6m 28s
    8. Searching by text
      5m 28s
    9. Using the Find menu
      4m 19s
    10. Using the Timeline
      1m 49s
  5. 30m 14s
    1. Viewing slideshows in Full Screen view
      4m 21s
    2. Working with photos in Full Screen view
      9m 20s
    3. Comparing photos
      5m 56s
    4. Viewing by date
      3m 18s
    5. Mapping photos (Windows only)
      7m 19s
  6. 38m 36s
    1. Applying Photo Fix
      9m 0s
    2. The Quick Fix interface
      7m 9s
    3. The Quick Fix controls
      5m 22s
    4. Adjusting lighting in Quick Fix
      3m 46s
    5. Adjusting color in Quick Fix
      5m 39s
    6. Using the Touch Up tools in Quick Fix
      7m 40s
  7. 43m 43s
    1. Guided Edit basics
      8m 13s
    2. Making an Out of Bounds image
      10m 17s
    3. Perfecting a portrait
      7m 43s
    4. Adding realistic reflections
      5m 26s
    5. Applying a LOMO camera effect
      2m 0s
    6. Making pop art
      1m 31s
    7. Using Style Match
      8m 33s
  8. 1h 20m
    1. Full Edit workspace overview
      6m 51s
    2. Working with tabbed documents
      4m 51s
    3. Using tools
      7m 40s
    4. Arranging panels
      5m 18s
    5. Setting preferences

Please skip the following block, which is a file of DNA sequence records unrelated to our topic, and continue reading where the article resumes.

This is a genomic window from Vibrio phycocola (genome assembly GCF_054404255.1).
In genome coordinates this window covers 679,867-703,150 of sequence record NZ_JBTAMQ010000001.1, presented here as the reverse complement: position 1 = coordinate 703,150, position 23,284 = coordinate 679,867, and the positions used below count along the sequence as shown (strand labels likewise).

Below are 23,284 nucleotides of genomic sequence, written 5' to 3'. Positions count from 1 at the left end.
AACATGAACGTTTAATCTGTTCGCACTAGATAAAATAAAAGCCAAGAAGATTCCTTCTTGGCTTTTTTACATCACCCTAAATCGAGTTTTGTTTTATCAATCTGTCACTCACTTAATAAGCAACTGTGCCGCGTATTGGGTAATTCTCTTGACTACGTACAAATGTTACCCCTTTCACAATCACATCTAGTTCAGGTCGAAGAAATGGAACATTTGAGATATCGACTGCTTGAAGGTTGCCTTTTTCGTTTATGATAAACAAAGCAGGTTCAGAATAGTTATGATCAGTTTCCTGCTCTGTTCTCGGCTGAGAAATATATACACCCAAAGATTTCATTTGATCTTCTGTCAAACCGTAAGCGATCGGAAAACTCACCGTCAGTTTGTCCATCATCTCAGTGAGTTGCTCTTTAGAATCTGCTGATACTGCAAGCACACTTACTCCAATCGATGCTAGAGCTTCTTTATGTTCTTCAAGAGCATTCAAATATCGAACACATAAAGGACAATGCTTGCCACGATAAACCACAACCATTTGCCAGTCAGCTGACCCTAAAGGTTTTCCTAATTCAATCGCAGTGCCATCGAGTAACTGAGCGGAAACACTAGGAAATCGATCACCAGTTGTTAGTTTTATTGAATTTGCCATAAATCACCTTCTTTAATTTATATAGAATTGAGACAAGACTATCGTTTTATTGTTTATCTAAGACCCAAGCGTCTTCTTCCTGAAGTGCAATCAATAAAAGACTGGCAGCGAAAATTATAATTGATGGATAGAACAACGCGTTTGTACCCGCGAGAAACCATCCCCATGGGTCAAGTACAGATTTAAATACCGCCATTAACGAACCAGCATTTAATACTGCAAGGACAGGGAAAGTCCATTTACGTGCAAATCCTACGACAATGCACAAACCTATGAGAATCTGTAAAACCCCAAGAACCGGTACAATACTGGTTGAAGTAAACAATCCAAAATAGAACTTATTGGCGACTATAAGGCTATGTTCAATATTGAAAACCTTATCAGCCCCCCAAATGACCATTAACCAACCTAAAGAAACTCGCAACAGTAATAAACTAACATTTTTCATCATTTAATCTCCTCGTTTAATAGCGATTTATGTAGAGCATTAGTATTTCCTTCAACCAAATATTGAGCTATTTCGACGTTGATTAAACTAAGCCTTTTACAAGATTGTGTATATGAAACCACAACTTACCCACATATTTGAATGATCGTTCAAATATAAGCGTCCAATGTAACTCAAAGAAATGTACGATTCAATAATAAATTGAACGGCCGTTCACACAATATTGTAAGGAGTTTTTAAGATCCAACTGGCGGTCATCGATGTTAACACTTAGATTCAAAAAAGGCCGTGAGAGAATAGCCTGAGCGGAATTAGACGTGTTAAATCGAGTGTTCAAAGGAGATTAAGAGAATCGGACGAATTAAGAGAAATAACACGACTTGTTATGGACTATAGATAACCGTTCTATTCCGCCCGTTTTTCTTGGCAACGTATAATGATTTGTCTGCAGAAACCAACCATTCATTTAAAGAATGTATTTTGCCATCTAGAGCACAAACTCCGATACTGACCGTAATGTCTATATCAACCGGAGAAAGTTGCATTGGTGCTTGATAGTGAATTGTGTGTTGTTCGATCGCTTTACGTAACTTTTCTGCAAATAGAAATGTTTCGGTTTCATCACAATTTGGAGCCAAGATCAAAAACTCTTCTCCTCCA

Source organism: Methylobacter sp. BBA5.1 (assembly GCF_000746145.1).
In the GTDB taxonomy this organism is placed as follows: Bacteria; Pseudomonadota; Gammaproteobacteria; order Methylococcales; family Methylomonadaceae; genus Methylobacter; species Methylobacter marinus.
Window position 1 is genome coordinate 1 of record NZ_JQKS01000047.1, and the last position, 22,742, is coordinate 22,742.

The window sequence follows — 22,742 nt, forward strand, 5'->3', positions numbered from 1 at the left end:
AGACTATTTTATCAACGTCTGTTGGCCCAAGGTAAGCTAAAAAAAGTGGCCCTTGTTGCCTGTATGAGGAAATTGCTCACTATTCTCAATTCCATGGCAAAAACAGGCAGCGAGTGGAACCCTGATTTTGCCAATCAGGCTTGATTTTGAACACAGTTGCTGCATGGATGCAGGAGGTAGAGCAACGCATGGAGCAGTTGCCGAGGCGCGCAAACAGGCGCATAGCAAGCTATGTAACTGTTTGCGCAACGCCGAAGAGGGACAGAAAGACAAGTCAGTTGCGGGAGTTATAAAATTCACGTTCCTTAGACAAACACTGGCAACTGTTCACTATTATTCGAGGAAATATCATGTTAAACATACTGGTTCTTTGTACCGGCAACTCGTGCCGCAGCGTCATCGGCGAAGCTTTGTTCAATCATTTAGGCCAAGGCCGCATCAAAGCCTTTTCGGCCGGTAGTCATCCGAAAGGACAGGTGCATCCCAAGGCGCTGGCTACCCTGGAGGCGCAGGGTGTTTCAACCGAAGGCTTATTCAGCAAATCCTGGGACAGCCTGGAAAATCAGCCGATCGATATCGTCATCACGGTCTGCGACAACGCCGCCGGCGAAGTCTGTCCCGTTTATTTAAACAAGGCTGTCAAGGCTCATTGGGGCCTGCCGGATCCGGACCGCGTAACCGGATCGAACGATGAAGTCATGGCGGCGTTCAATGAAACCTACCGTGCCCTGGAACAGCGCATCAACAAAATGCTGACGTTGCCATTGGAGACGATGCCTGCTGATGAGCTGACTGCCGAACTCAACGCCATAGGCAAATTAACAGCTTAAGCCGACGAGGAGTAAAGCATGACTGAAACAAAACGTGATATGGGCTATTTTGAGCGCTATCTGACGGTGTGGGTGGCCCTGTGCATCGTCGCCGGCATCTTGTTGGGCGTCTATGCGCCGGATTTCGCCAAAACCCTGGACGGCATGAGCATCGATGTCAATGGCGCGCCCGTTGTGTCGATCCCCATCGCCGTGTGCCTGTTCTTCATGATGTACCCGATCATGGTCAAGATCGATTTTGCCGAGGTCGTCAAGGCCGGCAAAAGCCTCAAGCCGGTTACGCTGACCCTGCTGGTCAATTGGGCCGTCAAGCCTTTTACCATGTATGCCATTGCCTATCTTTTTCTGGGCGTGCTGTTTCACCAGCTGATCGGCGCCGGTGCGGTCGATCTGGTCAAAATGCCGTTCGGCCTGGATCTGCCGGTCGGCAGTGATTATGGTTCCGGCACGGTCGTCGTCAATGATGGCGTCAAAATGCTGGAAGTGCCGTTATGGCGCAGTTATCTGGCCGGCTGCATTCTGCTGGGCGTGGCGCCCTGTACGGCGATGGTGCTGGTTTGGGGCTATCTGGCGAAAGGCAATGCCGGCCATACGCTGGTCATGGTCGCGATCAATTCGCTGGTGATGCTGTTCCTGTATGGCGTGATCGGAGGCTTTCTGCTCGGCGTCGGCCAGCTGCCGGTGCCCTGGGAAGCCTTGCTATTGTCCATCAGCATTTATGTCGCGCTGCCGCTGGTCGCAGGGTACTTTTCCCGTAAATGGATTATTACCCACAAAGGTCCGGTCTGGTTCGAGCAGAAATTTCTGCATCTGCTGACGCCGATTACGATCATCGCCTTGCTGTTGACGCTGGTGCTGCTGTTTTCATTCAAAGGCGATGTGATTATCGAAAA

3m 41s
    6. Using Undo History
      6m 39s
    7. Zooming and navigating
      7m 4s
    8. Creating a blank file
      5m 19s
    9. Photo resizing and resolution
      8m 9s
    10. Cropping and straightening photos
      7m 15s
    11. Recomposing photos
      8m 15s
    12. Enlarging the canvas
      3m 27s
    13. Saving and formats
      5m 46s
  9. 35m 4s
    1. Understanding layers
      7m 17s
    2. Working in the Layers panel
      5m 21s
    3. Using layer masks
      7m 43s
    4. Using layer masks to combine images
      6m 27s
    5. Building composites
      8m 16s
  10. 20m 58s
    1. Selection basics
      3m 22s
    2. Manual selection tools
      3m 19s
    3. Automatic selection tools
      7m 24s
    4. Refining selection edges
      3m 30s
    5. Saving selections
      3m 23s
  11. 1h 21m
    1. Color managing
      7m 14s
    2. Applying Shadow/Highlight adjustments
      2m 42s
    3. Using adjustment layers
      8m 24s
    4. Masking adjustment layers
      7m 38s
    5. Adding a Levels adjustment layer
      6m 8s